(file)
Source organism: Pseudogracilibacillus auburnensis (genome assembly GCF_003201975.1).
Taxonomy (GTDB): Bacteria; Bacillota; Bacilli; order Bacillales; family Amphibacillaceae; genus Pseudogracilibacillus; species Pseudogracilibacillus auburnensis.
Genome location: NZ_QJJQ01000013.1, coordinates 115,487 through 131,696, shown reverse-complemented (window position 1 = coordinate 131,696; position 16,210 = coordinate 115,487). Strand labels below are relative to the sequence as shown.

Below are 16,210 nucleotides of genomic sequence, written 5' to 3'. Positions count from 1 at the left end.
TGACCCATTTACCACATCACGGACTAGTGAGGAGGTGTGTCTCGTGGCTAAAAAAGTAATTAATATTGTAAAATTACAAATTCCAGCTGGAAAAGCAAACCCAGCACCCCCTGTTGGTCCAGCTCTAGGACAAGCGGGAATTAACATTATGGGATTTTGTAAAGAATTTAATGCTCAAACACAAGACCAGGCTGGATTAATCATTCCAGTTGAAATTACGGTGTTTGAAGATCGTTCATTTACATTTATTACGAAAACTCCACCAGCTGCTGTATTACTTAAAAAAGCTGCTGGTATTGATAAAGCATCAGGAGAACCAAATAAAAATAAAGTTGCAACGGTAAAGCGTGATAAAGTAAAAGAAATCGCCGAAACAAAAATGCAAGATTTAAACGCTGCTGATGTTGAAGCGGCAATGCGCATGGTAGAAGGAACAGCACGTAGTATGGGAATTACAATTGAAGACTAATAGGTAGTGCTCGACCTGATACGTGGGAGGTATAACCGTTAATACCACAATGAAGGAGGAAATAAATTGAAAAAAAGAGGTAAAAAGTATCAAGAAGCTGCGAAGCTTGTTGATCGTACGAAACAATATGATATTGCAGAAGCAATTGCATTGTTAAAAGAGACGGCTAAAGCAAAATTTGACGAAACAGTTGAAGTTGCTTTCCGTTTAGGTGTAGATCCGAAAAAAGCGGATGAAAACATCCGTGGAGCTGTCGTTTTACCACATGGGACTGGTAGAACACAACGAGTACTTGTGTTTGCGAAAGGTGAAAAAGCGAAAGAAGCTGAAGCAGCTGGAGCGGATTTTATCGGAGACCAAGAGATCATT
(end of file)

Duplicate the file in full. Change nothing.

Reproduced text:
Source organism: Pseudogracilibacillus auburnensis (genome assembly GCF_003201975.1).
Taxonomy (GTDB): Bacteria; Bacillota; Bacilli; order Bacillales; family Amphibacillaceae; genus Pseudogracilibacillus; species Pseudogracilibacillus auburnensis.
Genome location: NZ_QJJQ01000013.1, coordinates 115,487 through 131,696, shown reverse-complemented (window position 1 = coordinate 131,696; position 16,210 = coordinate 115,487). Strand labels below are relative to the sequence as shown.

Below are 16,210 nucleotides of genomic sequence, written 5' to 3'. Positions count from 1 at the left end.
TGACCCATTTACCACATCACGGACTAGTGAGGAGGTGTGTCTCGTGGCTAAAAAAGTAATTAATATTGTAAAATTACAAATTCCAGCTGGAAAAGCAAACCCAGCACCCCCTGTTGGTCCAGCTCTAGGACAAGCGGGAATTAACATTATGGGATTTTGTAAAGAATTTAATGCTCAAACACAAGACCAGGCTGGATTAATCATTCCAGTTGAAATTACGGTGTTTGAAGATCGTTCATTTACATTTATTACGAAAACTCCACCAGCTGCTGTATTACTTAAAAAAGCTGCTGGTATTGATAAAGCATCAGGAGAACCAAATAAAAATAAAGTTGCAACGGTAAAGCGTGATAAAGTAAAAGAAATCGCCGAAACAAAAATGCAAGATTTAAACGCTGCTGATGTTGAAGCGGCAATGCGCATGGTAGAAGGAACAGCACGTAGTATGGGAATTACAATTGAAGACTAATAGGTAGTGCTCGACCTGATACGTGGGAGGTATAACCGTTAATACCACAATGAAGGAGGAAATAAATTGAAAAAAAGAGGTAAAAAGTATCAAGAAGCTGCGAAGCTTGTTGATCGTACGAAACAATATGATATTGCAGAAGCAATTGCATTGTTAAAAGAGACGGCTAAAGCAAAATTTGACGAAACAGTTGAAGTTGCTTTCCGTTTAGGTGTAGATCCGAAAAAAGCGGATGAAAACATCCGTGGAGCTGTCGTTTTACCACATGGGACTGGTAGAACACAACGAGTACTTGTGTTTGCGAAAGGTGAAAAAGCGAAAGAAGCTGAAGCAGCTGGAGCGGATTTTATCGGAGACCAAGAGATCATT